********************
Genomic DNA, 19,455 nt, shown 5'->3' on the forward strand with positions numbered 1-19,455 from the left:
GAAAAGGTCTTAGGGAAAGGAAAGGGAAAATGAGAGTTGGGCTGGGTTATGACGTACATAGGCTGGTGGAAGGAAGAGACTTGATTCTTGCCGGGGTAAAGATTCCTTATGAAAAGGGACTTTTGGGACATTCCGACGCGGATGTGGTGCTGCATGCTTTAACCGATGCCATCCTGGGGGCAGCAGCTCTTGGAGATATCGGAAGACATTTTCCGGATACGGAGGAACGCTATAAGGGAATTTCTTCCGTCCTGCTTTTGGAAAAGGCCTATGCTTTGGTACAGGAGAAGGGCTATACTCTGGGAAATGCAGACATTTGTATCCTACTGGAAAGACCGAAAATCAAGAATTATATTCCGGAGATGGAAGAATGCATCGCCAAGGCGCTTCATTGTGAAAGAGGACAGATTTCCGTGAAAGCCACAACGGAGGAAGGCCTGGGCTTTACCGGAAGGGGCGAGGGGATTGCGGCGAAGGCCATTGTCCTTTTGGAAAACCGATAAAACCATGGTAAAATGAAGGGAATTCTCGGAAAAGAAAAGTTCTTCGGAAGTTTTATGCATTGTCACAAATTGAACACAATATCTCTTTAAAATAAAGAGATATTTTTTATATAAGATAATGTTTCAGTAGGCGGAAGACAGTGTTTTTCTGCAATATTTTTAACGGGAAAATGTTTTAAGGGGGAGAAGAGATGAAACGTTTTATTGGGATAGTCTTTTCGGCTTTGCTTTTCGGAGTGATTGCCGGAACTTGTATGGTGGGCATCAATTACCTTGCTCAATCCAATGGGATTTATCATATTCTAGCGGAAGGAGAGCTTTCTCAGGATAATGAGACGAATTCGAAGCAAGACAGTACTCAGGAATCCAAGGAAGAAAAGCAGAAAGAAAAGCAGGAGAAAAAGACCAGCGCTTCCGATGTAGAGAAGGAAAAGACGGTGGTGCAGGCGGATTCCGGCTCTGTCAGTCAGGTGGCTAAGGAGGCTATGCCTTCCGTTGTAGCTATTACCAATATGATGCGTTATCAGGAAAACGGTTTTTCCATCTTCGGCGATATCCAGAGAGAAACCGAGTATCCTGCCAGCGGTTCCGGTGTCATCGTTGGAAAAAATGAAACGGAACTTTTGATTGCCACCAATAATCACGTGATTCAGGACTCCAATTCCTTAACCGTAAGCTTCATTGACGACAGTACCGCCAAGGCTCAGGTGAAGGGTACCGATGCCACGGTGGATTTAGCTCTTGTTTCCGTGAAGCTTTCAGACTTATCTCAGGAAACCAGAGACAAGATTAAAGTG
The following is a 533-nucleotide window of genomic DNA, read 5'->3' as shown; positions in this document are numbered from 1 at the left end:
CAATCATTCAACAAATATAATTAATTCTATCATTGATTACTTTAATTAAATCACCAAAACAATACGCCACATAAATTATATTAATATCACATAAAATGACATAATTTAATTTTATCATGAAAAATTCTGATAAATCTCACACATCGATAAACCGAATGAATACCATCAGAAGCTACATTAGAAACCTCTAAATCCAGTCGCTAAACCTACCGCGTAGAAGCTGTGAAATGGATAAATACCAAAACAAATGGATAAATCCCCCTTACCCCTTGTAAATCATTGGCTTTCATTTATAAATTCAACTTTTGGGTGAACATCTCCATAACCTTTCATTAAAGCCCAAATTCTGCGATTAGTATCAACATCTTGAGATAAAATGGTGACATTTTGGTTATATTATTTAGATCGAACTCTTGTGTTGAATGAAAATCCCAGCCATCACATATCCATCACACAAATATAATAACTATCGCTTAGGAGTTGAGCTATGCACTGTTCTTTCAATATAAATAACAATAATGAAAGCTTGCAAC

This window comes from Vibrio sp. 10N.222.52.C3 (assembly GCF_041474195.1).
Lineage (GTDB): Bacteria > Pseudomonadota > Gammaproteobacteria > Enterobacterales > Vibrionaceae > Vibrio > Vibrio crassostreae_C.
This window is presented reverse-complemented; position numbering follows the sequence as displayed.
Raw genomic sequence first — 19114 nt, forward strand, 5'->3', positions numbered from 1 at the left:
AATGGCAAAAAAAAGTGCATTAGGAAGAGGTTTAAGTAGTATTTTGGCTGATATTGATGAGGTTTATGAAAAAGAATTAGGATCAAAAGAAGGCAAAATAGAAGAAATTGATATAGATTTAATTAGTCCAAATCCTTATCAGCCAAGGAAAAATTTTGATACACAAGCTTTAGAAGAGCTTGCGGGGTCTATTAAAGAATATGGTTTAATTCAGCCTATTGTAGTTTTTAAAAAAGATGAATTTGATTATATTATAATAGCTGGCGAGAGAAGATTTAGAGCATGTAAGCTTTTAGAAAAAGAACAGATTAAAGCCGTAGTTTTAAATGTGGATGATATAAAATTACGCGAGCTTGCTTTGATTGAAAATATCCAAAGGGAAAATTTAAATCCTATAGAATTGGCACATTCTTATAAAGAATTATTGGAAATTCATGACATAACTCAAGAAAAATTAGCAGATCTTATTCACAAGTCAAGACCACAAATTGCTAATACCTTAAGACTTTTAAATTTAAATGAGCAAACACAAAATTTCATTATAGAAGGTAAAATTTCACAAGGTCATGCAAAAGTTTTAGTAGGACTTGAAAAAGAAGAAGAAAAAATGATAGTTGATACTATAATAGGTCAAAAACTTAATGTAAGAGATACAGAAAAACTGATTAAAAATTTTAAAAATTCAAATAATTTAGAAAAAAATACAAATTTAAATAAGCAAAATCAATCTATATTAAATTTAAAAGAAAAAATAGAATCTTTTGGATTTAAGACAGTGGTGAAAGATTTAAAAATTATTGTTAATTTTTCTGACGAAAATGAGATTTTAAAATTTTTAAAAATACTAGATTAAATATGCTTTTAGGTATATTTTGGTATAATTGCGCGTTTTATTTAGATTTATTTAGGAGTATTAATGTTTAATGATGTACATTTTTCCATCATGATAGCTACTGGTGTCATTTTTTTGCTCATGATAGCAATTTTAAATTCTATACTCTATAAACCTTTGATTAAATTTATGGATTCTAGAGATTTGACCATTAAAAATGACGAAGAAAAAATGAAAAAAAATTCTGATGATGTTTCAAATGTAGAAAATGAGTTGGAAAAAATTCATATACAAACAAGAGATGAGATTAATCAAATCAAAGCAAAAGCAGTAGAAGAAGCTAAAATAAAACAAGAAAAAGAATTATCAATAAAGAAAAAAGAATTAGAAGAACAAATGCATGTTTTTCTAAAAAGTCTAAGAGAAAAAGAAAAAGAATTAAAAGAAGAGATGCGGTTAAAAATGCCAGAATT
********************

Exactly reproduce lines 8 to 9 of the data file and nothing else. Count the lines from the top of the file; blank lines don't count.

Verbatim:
Raw genomic sequence first — 19114 nt, forward strand, 5'->3', positions numbered from 1 at the left:
AATGGCAAAAAAAAGTGCATTAGGAAGAGGTTTAAGTAGTATTTTGGCTGATATTGATGAGGTTTATGAAAAAGAATTAGGATCAAAAGAAGGCAAAATAGAAGAAATTGATATAGATTTAATTAGTCCAAATCCTTATCAGCCAAGGAAAAATTTTGATACACAAGCTTTAGAAGAGCTTGCGGGGTCTATTAAAGAATATGGTTTAATTCAGCCTATTGTAGTTTTTAAAAAAGATGAATTTGATTATATTATAATAGCTGGCGAGAGAAGATTTAGAGCATGTAAGCTTTTAGAAAAAGAACAGATTAAAGCCGTAGTTTTAAATGTGGATGATATAAAATTACGCGAGCTTGCTTTGATTGAAAATATCCAAAGGGAAAATTTAAATCCTATAGAATTGGCACATTCTTATAAAGAATTATTGGAAATTCATGACATAACTCAAGAAAAATTAGCAGATCTTATTCACAAGTCAAGACCACAAATTGCTAATACCTTAAGACTTTTAAATTTAAATGAGCAAACACAAAATTTCATTATAGAAGGTAAAATTTCACAAGGTCATGCAAAAGTTTTAGTAGGACTTGAAAAAGAAGAAGAAAAAATGATAGTTGATACTATAATAGGTCAAAAACTTAATGTAAGAGATACAGAAAAACTGATTAAAAATTTTAAAAATTCAAATAATTTAGAAAAAAATACAAATTTAAATAAGCAAAATCAATCTATATTAAATTTAAAAGAAAAAATAGAATCTTTTGGATTTAAGACAGTGGTGAAAGATTTAAAAATTATTGTTAATTTTTCTGACGAAAATGAGATTTTAAAATTTTTAAAAATACTAGATTAAATATGCTTTTAGGTATATTTTGGTATAATTGCGCGTTTTATTTAGATTTATTTAGGAGTATTAATGTTTAATGATGTACATTTTTCCATCATGATAGCTACTGGTGTCATTTTTTTGCTCATGATAGCAATTTTAAATTCTATACTCTATAAACCTTTGATTAAATTTATGGATTCTAGAGATTTGACCATTAAAAATGACGAAGAAAAAATGAAAAAAAATTCTGATGATGTTTCAAATGTAGAAAATGAGTTGGAAAAAATTCATATACAAACAAGAGATGAGATTAATCAAATCAAAGCAAAAGCAGTAGAAGAAGCTAAAATAAAACAAGAAAAAGAATTATCAATAAAGAAAAAAGAATTAGAAGAACAAATGCATGTTTTTCTAAAAAGTCTAAGAGAAAAAGAAAAAGAATTAAAAGAAGAGATGCGGTTAAAAATGCCAGAATT